To Your Health
April, 2010 (Vol. 04, Issue 04)
Sneeze No More
Get Rid of Allergy Symptoms Without Drugs
By Clair Whiteman
If you are one of the 26 million Americans who suffer from upper respiratory allergies, you may already be stocking up on tissues as we enter spring. Allergic rhinitis or hay fever is associated with a wide range of uncomfortable symptoms including excess mucous production, nasal blockage, sore throat, stuffy head, puffy eyes, and fatigue. Although none of these symptoms can be classified as life-threatening, anyone with allergies will tell you they can be a nuisance and interfere with daily activities. There are numerous medications that can be effective at masking allergy symptoms, but each comes with its inherent risks and may only treat the symptoms. Fortunately, there are also natural therapies available that can help your body manage the many underlying causes of allergies.
Breaking Down Allergies: The When, Why and How
There are three main forms of upper respiratory allergies. The most common form, seasonal allergic rhinitis, occurs only at specific times of the year in response to high circulating levels of pollen or other allergens in the air. Alternatively, perennial allergic rhinitis occurs year round and is often due to an allergy to pet dander or dust mite droppings. Finally asthma can also be classified as an allergic disorder when it is stimulated by exposure to an external irritant. This form of asthma is classified as extrinsic or atopic and is characterized by excessive mucous production, shortness of breath and cough.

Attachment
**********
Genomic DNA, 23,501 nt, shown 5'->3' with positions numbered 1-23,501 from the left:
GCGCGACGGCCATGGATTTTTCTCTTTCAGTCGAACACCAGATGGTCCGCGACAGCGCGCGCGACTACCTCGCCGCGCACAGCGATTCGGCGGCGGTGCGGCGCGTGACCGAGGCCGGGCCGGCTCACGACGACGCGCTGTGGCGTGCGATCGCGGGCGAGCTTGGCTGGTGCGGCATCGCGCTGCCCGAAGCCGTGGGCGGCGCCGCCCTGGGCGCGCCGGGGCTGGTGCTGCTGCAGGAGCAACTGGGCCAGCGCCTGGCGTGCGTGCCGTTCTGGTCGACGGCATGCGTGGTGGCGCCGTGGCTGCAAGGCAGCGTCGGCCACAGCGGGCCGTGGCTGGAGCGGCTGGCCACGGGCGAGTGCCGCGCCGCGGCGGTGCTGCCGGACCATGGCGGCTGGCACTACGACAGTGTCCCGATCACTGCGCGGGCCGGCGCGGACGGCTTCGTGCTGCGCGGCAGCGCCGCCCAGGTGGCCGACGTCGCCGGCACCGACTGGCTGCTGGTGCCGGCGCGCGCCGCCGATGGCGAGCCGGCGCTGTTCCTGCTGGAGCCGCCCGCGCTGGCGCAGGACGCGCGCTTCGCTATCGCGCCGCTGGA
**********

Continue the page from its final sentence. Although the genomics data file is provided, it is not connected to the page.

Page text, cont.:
Allergies differ from other forms of illness as they are the result of overactivity of the immune system. When we think of being sick, we typically think of the immune system being unable to fight off an offending agent, such as a bacteria or virus. Allergies, on the other hand, occur when the body initiates an immune response to a non-offending substance, such as pollen or a type of food. In the case of upper respiratory allergies, the body initiates an immune response to an inhaled particle. When the particle comes in contact with the nasal surface, it links with specific antibodies known as IgE, which can be found on the surface of immune cells within the nasal mucosa.
Once this binding takes place, the body stimulates secretion of numerous inflammatory mediators including histamine, heparin, and kinins. These complexes take immediate action by causing nasal vascular dilation, which results in excess mucous production. Meanwhile, immune cells continue to produce other inflammatory messengers known as leukotrienes, which stimulate constriction of bronchial cells to further enhance allergic effects.
Potential Causes to Consider
Allergies and asthma are both increasing in prevalence within the developed world, leading researchers to look into environmental (non-genetic) factors as a possible causative factor. For example, children who are fed solid foods too early or receive antibiotic therapy within the first two years of life are more likely to develop both respiratory and food allergies. This indicates that there may be a protective mechanism in the immunoglobulins in mother's milk as well as the natural microflora of the nasal and oral passages.